So what is the most efficient range of workout sets? The HIT-diehards say that 1 set per exercise is enough. The volume-preachers are saying that doing 5 sets or more is best. In the meantime the HITers are arguing that there is no scientific evidence to indicate that one actually needs to do more than one set to failure per exercise therefore concluding that doing more than one set would create a hole that would be impossible to recover from.
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Note: Mentzer usually counted his workouts as having 1 set but he mostly does 2 or three sets first he just doesn’t take them to failure – that would be his warmup.
I say 3-4 sets would be the good spot but then again we don’t want to act “unscientifically”. Just when you thought that there is no basis for the 3 set range, science comes in with it’s cheeks spread wide – Single vs. multiple sets of resistance exercise for muscle hypertrophy: a meta-analysis.
Previous meta-analyses have compared the effects of single to multiple sets on strength, but analyses on muscle hypertrophy are lacking. The purpose of this study was to use multilevel meta-regression to compare the effects of single and multiple sets per exercise on muscle hypertrophy. The analysis comprised 55 effect sizes (ESs), nested within 19 treatment groups and 8 studies. Multiple sets were associated with a larger ES than a single set (difference = 0.10 +/- 0.04; confidence interval [CI]: 0.02, 0.19; p = 0.016). In a dose-response model, there was a trend for 2-3 sets per exercise to be associated with a greater ES than 1 set (difference = 0.09 +/- 0.05; CI: -0.02, 0.20; p = 0.09), and a trend for 4-6 sets per exercise to be associated with a greater ES than 1 set (difference = 0.20 +/- 0.11; CI: -0.04, 0.43; p = 0.096). Both of these trends were significant when considering permutation test p values (p < 0.01). There was no significant difference between 2-3 sets per exercise and 4-6 sets per exercise (difference = 0.10 +/- 0.10; CI: -0.09, 0.30; p = 0.29). There was a tendency for increasing ESs for an increasing number of sets (0.24 for 1 set, 0.34 for 2-3 sets, and 0.44 for 4-6 sets). Sensitivity analysis revealed no highly influential studies that affected the magnitude of the observed differences, but one study did slightly influence the level of significance and CI width. No evidence of publication bias was observed. In conclusion, multiple sets are associated with 40% greater hypertrophy-related ESs than 1 set, in both trained and untrained subjects. J Strength Cond Res. 2010 Apr;24(4):1150-9. doi: 10.1519/JSC.0b013e3181d4d436.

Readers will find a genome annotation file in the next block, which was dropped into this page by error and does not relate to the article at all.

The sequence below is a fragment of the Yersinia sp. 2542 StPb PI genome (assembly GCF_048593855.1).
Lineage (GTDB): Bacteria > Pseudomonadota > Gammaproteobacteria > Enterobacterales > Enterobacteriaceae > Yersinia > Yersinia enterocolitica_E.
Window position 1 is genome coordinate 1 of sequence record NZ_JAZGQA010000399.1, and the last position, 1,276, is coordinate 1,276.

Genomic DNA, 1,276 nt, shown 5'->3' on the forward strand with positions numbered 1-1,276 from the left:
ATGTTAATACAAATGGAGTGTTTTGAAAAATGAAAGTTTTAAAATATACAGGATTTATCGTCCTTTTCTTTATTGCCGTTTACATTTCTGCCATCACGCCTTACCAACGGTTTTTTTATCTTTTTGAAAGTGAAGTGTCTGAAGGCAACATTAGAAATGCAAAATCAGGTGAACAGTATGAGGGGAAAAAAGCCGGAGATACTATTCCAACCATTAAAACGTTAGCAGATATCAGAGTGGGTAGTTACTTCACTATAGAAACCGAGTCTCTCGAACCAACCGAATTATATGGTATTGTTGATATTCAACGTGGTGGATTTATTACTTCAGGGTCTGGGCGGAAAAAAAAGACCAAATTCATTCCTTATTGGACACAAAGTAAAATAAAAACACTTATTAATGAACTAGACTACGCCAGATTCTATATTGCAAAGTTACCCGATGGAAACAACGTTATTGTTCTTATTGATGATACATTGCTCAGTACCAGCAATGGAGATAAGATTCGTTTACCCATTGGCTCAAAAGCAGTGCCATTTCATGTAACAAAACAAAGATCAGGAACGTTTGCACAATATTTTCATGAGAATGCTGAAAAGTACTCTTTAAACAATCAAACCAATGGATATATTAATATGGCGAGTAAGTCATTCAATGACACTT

So we are not training 4 sets of ten just because we got used to 4 or three sets of ten. As it turns out 3-4 sets is actually the optimal range which would offer enough time under tension to your target muscles to elicit an adaptive hypertrophic response.Follow @AboutLifting
What about 5 or more sets? That might be too much and will indeed lead to what the HITers are pertaining to as overtraining (at worst). Like what the study above indicated there is really no difference between doing 3 sets and doing 6 sets:
There was no significant difference between 2-3 sets per exercise and 4-6 sets per exercise (difference = 0.10 +/- 0.10; CI: -0.09, 0.30; p = 0.29)
So doing more than 4 sets per exercise would be a waste of time and energy if your goal is gaining muscle mass. Actually you would be better off doing the most work that you can with as little as 3 sets.
If you can manage to do 20 or more sets per body part obviously you are not working very hard.
In fairness to the old-time HIT proprietors they really had no researches to support the benefit of more than 1 set in an exercise. This study was published in 2010 so until then you had an excuse to say that 1 set is the “optimal” set range for building mass.
Again we are not saying that you must do 2-3 sets FORVER off course you need to tweak your rep and set ranges from time to time – that is called “periodization”.
How many sets do you usually do per body part? Eat your eggs, people!